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China’s great migration started with farmers boarding crowded trains in Sichuan, Henan, and Hubei – poor provinces in China’s interior. A day or two later, they arrived here, along the Pearl River Delta, just north of Hong Kong, and became factory workers.
Nearly a quarter of a billion people made this journey over and over for the past two decades. It was the largest human migration the planet has known, and it was fueled by our desire to buy things and by the Chinese hunger to make a better life for their families.
Benjamin Schwall’s eyes light up as he remembers what the factory town of Dongguan was like in the 1990s.
“It was almost scary to walk into a factory, because seriously you would have hundreds of people lined up in circles around the gate pushing to get forward to read the signs about what kind of worker they were hiring,” Schwall says. “You kind of had to push your way to get in and guards would yell at them and bark at people.
“You’ve seen the movies where people are trying to leave the city before the invading army comes? It was like that, but they weren’t trying to leave. They were trying to get in.”
Schwall is president of System Technology Group. For 15 years, he’s helped foreign companies make their products in Dongguan. He remembers a time when he’d bring businessmen in for a factory visit and each of them was assigned a personal tea pourer. Whenever they’d take a sip, the cup was refilled.
These days, a teacup in Dongguan no longer runneth over.
“Now, visually, you can see it,” says Schwall. “You don’t have people standing outside of [the] gate. But just drive down the street, and every door you pass has a big red sign, always the sign seeking workers are red colored. You just look and see how much red is on the street, and you have a good gauge of the situation.”
The street outside Paul Miao’s factory is nothing but red – a desperate search for workers. Inside, those he can keep on the assembly line cut and stitch leather. Miao’s company makes handbags for Coach, Armani, Fossil, and other luxury brands. He says his clients have downsized their orders because his company can no longer meet the demand.
“Each production line, ideally, should have at least 300 people,” says Miao, “but we have a few production lines that only have 150-some, or 200-some.”
Miao’s operating with a 20 percent worker shortage and by the looks of his recruitment efforts, he says, it’s going to get worse. “We can have five, 10 people come, but half of them wouldn’t want to stay,” Miao says. “They come and take a look at the factory and they don’t want to stay.”
Miao says if they don’t like what they see, they can just move to the next factory with a red banner in front of it. So, Miao’s factory has been late on orders this year for major brands, forcing him to air mail some of them at the last minute. When that happens, he makes no profit. Overall revenue this year is down twenty percent. Want to know how this labor shortage is impacting you?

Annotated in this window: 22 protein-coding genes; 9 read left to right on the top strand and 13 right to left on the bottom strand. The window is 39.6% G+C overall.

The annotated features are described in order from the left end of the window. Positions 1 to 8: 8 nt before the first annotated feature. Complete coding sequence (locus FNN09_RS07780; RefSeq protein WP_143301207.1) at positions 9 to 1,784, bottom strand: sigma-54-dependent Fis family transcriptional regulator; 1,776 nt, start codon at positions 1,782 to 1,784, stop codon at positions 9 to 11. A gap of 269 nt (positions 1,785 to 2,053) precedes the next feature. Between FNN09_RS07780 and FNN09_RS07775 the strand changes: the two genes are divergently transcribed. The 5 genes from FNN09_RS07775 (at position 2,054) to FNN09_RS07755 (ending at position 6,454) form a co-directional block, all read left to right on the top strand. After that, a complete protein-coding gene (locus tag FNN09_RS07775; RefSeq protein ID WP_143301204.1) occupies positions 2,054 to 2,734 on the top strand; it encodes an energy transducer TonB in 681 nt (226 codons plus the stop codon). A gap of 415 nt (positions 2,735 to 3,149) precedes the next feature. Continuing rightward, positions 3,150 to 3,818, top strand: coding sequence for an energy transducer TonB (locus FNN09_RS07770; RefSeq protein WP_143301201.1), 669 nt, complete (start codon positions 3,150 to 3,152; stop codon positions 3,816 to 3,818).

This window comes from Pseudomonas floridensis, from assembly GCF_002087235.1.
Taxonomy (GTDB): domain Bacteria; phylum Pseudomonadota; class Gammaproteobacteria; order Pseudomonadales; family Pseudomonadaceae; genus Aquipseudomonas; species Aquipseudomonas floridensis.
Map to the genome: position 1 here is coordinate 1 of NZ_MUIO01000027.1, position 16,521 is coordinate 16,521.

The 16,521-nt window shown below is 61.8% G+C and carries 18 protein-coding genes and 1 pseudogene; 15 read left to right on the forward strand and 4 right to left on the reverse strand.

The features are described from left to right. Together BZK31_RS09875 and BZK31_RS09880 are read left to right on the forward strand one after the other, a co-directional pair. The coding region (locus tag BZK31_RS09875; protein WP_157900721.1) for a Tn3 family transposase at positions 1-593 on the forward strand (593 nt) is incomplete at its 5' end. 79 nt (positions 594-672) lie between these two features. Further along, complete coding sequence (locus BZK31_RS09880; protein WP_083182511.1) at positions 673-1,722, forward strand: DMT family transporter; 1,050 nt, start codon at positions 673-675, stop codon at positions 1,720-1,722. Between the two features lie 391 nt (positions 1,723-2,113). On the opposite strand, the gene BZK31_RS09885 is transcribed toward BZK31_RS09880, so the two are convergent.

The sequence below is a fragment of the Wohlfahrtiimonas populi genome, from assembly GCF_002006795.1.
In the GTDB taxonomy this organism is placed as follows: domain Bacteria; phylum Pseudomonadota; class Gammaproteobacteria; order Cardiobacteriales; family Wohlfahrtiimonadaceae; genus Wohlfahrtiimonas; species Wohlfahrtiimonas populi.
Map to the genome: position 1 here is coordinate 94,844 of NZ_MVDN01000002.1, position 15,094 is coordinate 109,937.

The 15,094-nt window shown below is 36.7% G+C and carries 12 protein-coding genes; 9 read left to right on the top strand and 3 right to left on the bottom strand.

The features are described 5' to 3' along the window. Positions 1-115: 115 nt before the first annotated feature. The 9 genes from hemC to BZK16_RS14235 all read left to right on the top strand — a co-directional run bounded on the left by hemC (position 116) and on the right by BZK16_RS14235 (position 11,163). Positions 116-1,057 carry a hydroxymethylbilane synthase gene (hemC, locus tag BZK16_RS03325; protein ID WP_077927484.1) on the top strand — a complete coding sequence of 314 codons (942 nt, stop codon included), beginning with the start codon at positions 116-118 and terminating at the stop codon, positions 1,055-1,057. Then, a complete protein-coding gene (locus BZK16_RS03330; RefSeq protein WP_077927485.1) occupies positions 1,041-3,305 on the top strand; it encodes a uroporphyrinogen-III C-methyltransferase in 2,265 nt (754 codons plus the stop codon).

Take a look inside that wallet you bought, Miao notes. “When times were good, the brand would put leather for the credit card slots, the inside, right?,” Miao says, demonstrating with one of the bags on his assembly line. “But nowadays, they use vinyls. You pay the same money, but you get a lesser product as far as value goes.”
At another Dongguan factory, a skeleton shift of workers use hammer to fasten soles to leather shoes. Ten years ago, more shoes were manufactured in Dongguan than anywhere on Earth. Not anymore—the labor-intensive process of shoe making has moved to place like Vietnam and Indonesia. That’s where Iris Chou, CEO of Emperor Footwear has moved her shoe factories. Like many factory owners in Dongguan, she turned her Chinese factory into an R&D center after she lost a third of her workforce earlier this year.
“It’s very frustrating to continue the production here, because the mentality of the Chinese,” says Chou. “They tend to want to open up their own business in the future. Or even in Dongguan, they don’t live here, their hometown is somewhere else, so they prefer to go back.”
That’s the goal of factory worker Xu Duohua, who’s made handbags at Paul Miao’s factory for 15 years. She plans to move back to her hometown in Sichuan province next year. “Everyone’s hometown is developed now. Mine, too,” Xu says. “Now there are a lot of factories near my hometown, making products like alcohol and even handbags.”
For her boss Paul Miao, that’s another worker gone, and he may be packing up soon, too. His company has started a factory in an undeveloped part of the Philippines.
Very rural, he says.
He says it reminds him of Dongguan when he first arrived here 20years ago, before the factories, before trainloads of workers arrived, before China became the economic powerhouse it is today.
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